Most churches treat their communication director, if they even have one, like a glorified project manager that does graphic design. You need to manage projects, but you need something more – an authority who partners in messaging the brand of your church or organization.
Here’s a chart:
The middle two circles, which I circled in a conversation with a pastor last week, is the typical job description for a church communication director.
Now, depending your situation, this may be a glorious improvement on the current reality of having the receptionist do everything. What I have observed is that most growing churches realize at some point that they need to specialize, as the aforementioned receptionist can no longer handle the bulletin, the social media accounts, and so on. Hiring a graphic designer who can also project manage the various activities of the church is typically the solution the church comes up with.
This person is then saddled with the entire communications weight of the church. What starts out exciting and full of promise quickly descends into survival and burnout.
The Typical Church Communication Director Isn’t Allowed to Message
The core of the problem? I think it is that in most situations, the communication director has very little to no authority to help “message” the church; rather, he or she is given projects to produce from various pastors and program directors, both staff and volunteers who head committees and such. This is what I mean when I say in other posts that the typical church communication strategy is “Church Like Kinko’s” instead of a “Church Like Pixar.”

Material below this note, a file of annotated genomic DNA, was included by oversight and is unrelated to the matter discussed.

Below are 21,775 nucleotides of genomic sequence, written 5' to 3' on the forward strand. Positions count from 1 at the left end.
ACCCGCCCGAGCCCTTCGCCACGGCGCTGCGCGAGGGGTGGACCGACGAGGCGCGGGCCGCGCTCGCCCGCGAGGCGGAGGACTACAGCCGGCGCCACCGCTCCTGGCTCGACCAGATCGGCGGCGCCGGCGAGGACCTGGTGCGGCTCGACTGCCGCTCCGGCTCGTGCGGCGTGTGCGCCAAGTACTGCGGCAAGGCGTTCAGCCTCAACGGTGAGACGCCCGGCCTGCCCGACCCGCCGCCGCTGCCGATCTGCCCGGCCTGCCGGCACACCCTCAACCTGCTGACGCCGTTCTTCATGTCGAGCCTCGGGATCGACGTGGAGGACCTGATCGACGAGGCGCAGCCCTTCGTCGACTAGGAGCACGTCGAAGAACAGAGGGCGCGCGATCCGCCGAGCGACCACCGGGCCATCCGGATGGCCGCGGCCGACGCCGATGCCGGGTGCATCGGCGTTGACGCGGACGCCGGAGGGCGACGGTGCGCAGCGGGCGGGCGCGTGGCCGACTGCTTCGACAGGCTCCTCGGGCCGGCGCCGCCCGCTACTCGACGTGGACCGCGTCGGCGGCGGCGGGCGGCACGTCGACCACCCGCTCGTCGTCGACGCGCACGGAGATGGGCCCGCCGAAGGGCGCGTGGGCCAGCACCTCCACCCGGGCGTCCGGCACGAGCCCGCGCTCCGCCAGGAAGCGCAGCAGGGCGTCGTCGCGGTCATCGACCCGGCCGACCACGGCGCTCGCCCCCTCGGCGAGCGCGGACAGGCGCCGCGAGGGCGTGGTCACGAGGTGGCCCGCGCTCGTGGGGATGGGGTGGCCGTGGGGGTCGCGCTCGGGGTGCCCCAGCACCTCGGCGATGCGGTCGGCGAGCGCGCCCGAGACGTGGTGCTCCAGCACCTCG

This graphic designer slash project manager is usually quite good at the job – otherwise she wouldn’t survive. She can do graphic design, learn social media and sometimes website publishing, project manage with the best of them, and sometimes even do video or other skills.
But in spite of all of this, the poor, overworked communication director gets burned out and retreats from the original grand vision for how to message the church – or even quits in frustration. This is to say nothing for the specialists that may work with or underneath this person in a paid or volunteer capacity.
I have seen this happen over and over.
There’s a better way.
A Good Model Leads with a Creative Director
In a branding agency model, it starts up top, with a role called a Creative Director. The job of the CD is to set the message for the organization or client. This means understanding the overall brand and how each individual initiative or project works underneath the overall brand.
At St. Andrew, where I serve as the CD, part of my job is to do exactly this. This means I have to understand the brand deeply. And when I say brand, I mean the unique identity of the church – what makes this particular community run with passion, its values, what it cares about (read here for more).
When I understand this well, then I can apply it to every project that comes along – this includes sermon series, annual campaigns, capital campaigns, assimilation initiatives, Bible studies and classes, serve opportunities, and more. You name it. Everything needs to reflect the overall brand. (To get a behind the scenes glimpse, here’s a day in the life of my job as a Creative Director.)
Projects Then Flow Through a Project Manager
Then, in a typical firm, underneath the CD is an AD. I don’t have a dedicated AD. We’re not big enough in my opinion to justify this role. Instead, all of us do it together. I’ll talk more about that in a bit.
Next is the PM. Now, this isn’t an org chart. It’s more of a workflow chart. The job of the PM – this position is 1/2 time here at St. Andrew – is to oversee and manage all of the jobs that we produce, including interfacing with the various ministries in the church, making sure we’re staying on task as a team, and so on.
As our PM does her job of managing the projects, then it goes through various specialists. Here’s a list of the types of specialists you might hire.
Most churches force their creative and communication director to be a project manager. I encourage you to think bigger from the start, and fill in underneath as you are able.